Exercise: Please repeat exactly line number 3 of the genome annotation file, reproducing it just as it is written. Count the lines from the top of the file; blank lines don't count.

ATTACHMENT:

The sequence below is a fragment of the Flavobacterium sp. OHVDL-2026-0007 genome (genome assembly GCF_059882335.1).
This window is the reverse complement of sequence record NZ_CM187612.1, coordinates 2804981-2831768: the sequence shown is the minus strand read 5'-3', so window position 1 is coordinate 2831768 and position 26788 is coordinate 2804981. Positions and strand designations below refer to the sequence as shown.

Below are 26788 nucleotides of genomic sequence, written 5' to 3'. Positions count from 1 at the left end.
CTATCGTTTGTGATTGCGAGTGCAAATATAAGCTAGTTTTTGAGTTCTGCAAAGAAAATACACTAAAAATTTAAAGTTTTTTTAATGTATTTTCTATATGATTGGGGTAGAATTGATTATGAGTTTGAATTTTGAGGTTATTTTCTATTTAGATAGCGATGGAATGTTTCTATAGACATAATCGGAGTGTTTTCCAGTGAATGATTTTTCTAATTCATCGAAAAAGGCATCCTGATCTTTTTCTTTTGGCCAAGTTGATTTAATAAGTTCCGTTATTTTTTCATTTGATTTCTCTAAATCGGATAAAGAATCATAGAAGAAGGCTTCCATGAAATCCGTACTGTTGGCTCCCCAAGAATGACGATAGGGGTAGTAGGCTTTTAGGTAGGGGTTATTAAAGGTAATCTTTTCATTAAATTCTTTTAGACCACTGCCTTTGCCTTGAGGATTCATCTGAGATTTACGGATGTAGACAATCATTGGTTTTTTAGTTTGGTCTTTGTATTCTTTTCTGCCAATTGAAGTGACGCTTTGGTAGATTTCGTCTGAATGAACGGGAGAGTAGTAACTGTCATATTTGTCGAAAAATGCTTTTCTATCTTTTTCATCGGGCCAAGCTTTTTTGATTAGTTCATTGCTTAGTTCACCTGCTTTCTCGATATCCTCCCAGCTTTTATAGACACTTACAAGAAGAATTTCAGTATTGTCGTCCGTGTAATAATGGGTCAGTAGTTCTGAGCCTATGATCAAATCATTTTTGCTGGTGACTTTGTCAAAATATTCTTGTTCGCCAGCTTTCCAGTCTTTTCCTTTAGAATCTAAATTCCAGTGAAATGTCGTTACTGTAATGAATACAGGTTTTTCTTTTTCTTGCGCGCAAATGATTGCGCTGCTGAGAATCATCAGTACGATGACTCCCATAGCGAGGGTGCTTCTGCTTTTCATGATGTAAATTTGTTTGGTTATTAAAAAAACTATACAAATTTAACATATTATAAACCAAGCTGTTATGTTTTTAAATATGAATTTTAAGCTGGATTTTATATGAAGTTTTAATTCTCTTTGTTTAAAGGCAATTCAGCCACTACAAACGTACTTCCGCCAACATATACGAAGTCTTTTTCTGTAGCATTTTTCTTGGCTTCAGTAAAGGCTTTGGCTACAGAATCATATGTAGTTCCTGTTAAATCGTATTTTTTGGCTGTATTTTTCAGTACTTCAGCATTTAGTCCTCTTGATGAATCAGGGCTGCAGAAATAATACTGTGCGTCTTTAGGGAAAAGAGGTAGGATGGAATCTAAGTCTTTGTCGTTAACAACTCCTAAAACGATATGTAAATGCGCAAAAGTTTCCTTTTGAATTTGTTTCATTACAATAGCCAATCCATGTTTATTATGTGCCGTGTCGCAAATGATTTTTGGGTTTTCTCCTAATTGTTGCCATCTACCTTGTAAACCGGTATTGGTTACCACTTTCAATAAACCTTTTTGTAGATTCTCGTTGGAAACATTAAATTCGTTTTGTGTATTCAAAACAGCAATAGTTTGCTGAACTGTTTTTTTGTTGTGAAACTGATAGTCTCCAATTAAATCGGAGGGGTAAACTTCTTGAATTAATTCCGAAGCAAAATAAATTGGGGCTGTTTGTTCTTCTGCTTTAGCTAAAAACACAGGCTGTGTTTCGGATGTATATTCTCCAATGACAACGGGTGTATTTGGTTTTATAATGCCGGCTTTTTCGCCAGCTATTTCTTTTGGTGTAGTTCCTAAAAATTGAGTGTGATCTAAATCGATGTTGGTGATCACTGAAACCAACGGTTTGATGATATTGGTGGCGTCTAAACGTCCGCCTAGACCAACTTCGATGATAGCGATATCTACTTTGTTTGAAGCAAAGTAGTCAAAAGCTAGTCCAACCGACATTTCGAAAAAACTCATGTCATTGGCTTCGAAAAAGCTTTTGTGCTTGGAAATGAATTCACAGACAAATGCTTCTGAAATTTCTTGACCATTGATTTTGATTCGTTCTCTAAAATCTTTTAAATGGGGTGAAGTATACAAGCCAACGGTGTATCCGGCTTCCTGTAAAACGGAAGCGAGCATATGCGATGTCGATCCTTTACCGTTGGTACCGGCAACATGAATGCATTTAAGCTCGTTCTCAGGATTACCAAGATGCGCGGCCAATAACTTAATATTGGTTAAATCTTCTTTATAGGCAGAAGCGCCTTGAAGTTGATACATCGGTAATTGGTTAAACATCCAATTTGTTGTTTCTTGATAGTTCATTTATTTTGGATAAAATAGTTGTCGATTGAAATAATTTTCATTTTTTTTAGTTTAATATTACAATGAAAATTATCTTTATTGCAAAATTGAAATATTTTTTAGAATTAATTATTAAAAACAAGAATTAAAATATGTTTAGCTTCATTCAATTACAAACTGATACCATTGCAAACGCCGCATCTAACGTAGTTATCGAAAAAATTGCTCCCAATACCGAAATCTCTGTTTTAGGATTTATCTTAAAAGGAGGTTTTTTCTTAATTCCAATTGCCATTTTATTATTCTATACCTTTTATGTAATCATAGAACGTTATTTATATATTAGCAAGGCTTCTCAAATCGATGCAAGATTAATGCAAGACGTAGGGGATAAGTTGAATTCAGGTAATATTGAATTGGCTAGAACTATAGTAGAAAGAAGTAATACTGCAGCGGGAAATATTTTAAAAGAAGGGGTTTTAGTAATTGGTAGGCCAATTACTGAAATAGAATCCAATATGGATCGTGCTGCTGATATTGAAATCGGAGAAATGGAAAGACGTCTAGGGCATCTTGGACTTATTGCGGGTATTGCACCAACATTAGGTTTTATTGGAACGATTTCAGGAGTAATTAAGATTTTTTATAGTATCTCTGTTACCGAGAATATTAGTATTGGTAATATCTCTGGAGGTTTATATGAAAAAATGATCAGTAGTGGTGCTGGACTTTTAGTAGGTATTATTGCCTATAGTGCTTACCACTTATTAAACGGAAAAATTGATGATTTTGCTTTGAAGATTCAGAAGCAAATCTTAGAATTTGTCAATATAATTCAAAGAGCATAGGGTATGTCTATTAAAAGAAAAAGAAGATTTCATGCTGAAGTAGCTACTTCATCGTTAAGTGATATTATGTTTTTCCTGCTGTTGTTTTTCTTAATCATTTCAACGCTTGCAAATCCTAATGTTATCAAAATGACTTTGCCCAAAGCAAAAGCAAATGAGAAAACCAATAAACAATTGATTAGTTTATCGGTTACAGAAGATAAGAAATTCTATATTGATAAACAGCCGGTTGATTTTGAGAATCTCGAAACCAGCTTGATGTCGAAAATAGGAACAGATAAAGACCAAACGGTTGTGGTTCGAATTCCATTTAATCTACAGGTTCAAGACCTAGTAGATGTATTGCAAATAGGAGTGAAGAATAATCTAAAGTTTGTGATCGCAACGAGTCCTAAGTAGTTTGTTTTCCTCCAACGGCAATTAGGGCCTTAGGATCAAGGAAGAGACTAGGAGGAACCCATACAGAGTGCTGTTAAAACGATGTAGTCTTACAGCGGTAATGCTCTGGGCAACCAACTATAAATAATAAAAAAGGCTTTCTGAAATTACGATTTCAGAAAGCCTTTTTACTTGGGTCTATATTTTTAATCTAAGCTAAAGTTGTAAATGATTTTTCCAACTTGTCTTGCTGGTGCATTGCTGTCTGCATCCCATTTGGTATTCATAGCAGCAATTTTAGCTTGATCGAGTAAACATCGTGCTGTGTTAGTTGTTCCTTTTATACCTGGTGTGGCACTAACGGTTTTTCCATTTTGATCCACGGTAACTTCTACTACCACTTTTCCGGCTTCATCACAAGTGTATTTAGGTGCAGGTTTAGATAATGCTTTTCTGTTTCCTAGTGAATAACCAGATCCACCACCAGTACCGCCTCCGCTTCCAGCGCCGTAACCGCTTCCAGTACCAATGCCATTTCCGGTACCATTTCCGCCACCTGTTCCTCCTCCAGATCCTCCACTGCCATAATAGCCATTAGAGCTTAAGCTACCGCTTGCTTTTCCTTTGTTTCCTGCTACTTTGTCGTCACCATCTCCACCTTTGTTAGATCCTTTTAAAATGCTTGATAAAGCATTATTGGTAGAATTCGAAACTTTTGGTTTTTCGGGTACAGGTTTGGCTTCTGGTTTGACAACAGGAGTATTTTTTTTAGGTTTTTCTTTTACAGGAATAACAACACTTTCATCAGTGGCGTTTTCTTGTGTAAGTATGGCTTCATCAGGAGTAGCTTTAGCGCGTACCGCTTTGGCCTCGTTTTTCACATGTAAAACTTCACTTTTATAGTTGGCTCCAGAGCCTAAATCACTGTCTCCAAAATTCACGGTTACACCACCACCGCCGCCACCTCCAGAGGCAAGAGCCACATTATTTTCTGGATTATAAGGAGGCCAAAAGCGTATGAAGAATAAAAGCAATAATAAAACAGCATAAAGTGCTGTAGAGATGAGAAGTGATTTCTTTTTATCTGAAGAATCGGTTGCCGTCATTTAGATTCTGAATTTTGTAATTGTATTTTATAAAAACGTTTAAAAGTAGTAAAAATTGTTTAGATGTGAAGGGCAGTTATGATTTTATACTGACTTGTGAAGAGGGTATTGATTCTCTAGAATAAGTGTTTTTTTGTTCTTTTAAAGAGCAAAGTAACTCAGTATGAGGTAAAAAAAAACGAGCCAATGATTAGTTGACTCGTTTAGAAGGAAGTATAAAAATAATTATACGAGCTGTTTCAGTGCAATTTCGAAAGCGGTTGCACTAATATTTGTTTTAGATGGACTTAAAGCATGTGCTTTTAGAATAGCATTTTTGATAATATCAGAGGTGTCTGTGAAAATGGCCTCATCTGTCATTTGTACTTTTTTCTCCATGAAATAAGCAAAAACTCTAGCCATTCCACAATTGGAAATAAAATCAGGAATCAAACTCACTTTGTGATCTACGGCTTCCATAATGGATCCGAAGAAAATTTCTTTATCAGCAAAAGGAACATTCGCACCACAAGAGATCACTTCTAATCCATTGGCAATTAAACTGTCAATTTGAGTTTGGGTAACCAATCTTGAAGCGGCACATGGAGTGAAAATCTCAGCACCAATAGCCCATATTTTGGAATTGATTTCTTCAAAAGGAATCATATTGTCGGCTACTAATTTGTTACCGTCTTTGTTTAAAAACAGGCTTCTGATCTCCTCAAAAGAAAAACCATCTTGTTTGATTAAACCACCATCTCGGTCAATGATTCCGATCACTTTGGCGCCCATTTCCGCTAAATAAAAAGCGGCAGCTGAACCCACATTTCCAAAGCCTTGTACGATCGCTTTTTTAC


Below are 26788 nucleotides of genomic sequence, written 5' to 3'. Positions count from 1 at the left end.